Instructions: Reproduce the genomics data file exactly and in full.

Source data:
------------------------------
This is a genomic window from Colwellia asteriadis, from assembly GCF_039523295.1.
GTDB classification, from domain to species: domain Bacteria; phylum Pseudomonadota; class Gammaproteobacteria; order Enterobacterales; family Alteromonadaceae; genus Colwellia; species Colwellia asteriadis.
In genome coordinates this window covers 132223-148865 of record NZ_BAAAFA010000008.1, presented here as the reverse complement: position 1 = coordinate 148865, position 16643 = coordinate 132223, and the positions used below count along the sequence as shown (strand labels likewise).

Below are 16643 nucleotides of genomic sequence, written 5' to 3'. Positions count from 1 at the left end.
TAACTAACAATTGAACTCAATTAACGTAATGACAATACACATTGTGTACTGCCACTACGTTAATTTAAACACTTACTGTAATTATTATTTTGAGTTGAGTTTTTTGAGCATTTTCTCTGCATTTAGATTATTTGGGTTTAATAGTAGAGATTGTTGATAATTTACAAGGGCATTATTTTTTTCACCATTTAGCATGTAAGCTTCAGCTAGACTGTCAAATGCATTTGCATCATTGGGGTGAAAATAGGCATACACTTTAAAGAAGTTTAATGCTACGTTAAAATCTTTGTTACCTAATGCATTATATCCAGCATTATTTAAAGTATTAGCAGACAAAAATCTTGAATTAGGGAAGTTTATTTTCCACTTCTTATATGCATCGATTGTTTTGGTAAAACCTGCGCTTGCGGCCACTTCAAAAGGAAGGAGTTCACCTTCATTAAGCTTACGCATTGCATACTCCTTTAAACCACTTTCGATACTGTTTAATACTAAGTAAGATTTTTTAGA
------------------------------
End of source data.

This is a genomic window from Colwellia asteriadis, from assembly GCF_039523295.1.
GTDB classification, from domain to species: domain Bacteria; phylum Pseudomonadota; class Gammaproteobacteria; order Enterobacterales; family Alteromonadaceae; genus Colwellia; species Colwellia asteriadis.
In genome coordinates this window covers 132223-148865 of record NZ_BAAAFA010000008.1, presented here as the reverse complement: position 1 = coordinate 148865, position 16643 = coordinate 132223, and the positions used below count along the sequence as shown (strand labels likewise).

Below are 16643 nucleotides of genomic sequence, written 5' to 3'. Positions count from 1 at the left end.
TAACTAACAATTGAACTCAATTAACGTAATGACAATACACATTGTGTACTGCCACTACGTTAATTTAAACACTTACTGTAATTATTATTTTGAGTTGAGTTTTTTGAGCATTTTCTCTGCATTTAGATTATTTGGGTTTAATAGTAGAGATTGTTGATAATTTACAAGGGCATTATTTTTTTCACCATTTAGCATGTAAGCTTCAGCTAGACTGTCAAATGCATTTGCATCATTGGGGTGAAAATAGGCATACACTTTAAAGAAGTTTAATGCTACGTTAAAATCTTTGTTACCTAATGCATTATATCCAGCATTATTTAAAGTATTAGCAGACAAAAATCTTGAATTAGGGAAGTTTATTTTCCACTTCTTATATGCATCGATTGTTTTGGTAAAACCTGCGCTTGCGGCCACTTCAAAAGGAAGGAGTTCACCTTCATTAAGCTTACGCATTGCATACTCCTTTAAACCACTTTCGATACTGTTTAATACTAAGTAAGATTTTTTAGA